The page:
Film Review: Mulholland Drive

Film Review: Mulholland Drive

Sometimes I can be a little slow on the uptake pertaining to certain movies or music. It happens to everyone, there’s just not enough time in the world to see and hear and everything. But there are a certain number of films/albums that are generally considered to be classics, things you really should see before it’s too late, and I think most fans of film would put Mulholland Drive near the top of that list. I never had anything against it, just never had a burning desire to see it. Lately though, Kyle and I have started watching Twin Peaks, another Lynch classic that neither of us had seen (I was 8, Kyle was 4). But he’s a huge fan of Mulholland Drive, and his enthusiasm got me excited for it.

I really didn’t know what to expect of the movie. From the two episodes of Twin Peaks that I’ve seen, I knew it would be weird in the best ways. David Lynch is phenomenal and being just weird enough that it feels like it doesn’t drift into absurd, or at least not that I’ve seen so far. Mulholland Drive takes a similar cue that Twin Peaks does, the idea of an ideal, pristine life, that in all reality, is a fucked up mess. If you haven’t seen the movie, don’t read any further, here’s where get into the nitty gritty.

Film Review: Mulholland Drive

I’m really glad that I didn’t see this film until now. Being 28 gives you a lot more perspective than I think my 19 year old self would have had. After we watched the film, I told Kyle what I thought the movie meant, “She paid to switch bodies with Camille.” He laughed at me and plainly said, “No.” So I asked him what the hell it was, and he simply said, “It was all a dream.”

“Oh. Yeah, that actually makes a lot of sense.”

From what I’ve heard from a lot of people is how weird it is, and how it makes no sense. That statement is partially true, but only the first time you watch it, and perhaps if you have no one to tell you what the hell it all means. But I put the pieces together rather quickly. The movie starts out with someone, in a haze, falling asleep in a bed. And then the weirdness starts. But imagine if you cut the movie, putting everything that happened after Rita/Camille opened the box at the beginning instead. It would be a film about an actress who’s down on her luck, striving to succeed in Hollywood, who then falls in love with a more successful actress and pays to haver her killed, which is then followed by a weird, guilt-ridden dream.

The entire dream is the ideal version of what Betty/Diane wishes her life had been. All of the characters seen in this part are fragments of people seen throughout the “real” part of the movie, which includes the Cowboy, the paranoid man in the diner, Coco the landlord/Adam’s mother. Here are some of my favorite pieces:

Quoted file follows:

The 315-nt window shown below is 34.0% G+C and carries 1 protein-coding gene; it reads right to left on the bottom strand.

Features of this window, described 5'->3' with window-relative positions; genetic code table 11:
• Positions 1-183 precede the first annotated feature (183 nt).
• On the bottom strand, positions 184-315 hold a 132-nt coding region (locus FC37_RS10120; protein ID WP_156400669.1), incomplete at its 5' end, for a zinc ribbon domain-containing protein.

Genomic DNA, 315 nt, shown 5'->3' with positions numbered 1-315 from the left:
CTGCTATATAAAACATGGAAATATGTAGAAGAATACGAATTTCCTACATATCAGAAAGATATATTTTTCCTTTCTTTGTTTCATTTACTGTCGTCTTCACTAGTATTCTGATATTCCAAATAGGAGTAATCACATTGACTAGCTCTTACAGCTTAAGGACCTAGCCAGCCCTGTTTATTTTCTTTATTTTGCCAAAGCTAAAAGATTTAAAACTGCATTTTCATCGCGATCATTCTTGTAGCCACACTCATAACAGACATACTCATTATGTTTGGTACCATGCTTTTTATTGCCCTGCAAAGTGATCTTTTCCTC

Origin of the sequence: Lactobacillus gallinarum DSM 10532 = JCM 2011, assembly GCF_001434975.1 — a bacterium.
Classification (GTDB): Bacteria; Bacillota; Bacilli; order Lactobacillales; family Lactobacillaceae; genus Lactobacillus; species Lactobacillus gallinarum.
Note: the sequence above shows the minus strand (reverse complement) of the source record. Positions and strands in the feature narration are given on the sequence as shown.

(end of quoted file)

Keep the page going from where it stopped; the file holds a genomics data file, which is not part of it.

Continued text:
• She dreams that Rita/Camille was almost killed but was spared at the last second. In a stupor, Rita/Camille just happens to wander into her aunt’s home where she can take care of her and become closer to her.

• Betty/Diane is fresh in Los Angeles and has already landed an amazing audition, which is something she never has.

• Betty makes love to Rita, saying she’s never done something like that before, though this is completely untrue.

• The director, Adam Kesher, is seen being forced to cast “Camille” into the main role in his movie. Really, all of these characters, Castigliani Brothers and Mr. Roque, are a way for Betty/Diane to explain away why she didn’t get the role. That Adam wanted her to play the role, but these mystery men and their secret society prevented it from happening. This is also reenforced by the scene where Adam stares longingly at Betty from his director’s chair.

• When Betty and Rita go to Diane Selway’s apartment they’re greeted by Diane’s ex-girlfriend. The entire time the ex stares at Rita, knowing that she was the reason why their relationship ended. This part felt very much like Inception, where the person’s subconscious is angry at another part. It’s also worth nothing that Rita is dressed in black and red, and the way her cardigan is tied resembles a black widow.

• The blue key signifies death, and when Rita/Camille opens the box she’s greeted with death. I think it’s pretty straightforward.

• The paranoid man in the diner scene was originally seen by Diane in the same diner at the end, she glances at him briefly. This is the same diner that Betty and Rita visit to make a phone call and where she meets the hitman.

• In Diane’s dream, the hitman kills 3 random people and steals a black book. The black book is seen with the real hitman in the diner. I think the 3 random people he kills are meant to show Diane’s lack of faith in him, that he’s a bungling idiot.

• Not really sure who the creepy guy behind the diner is, but I’m guessing he represents death/jealousy/fear. I don’t think it’s meant to be over analyzed, he’s just bad news.

Not sure if I missed anything, but I hope you like my dump of thoughts. If there’s anything you think I missed or disagree with let me know in the comments. Overall I just have to say that I loved this film, and I understand why everyone raves about. Really looking forward to watching and finishing Twin Peaks now, I’m sure it’ll be equally as great.

Bobby

Bobby Solomon

May 31, 2011 / By

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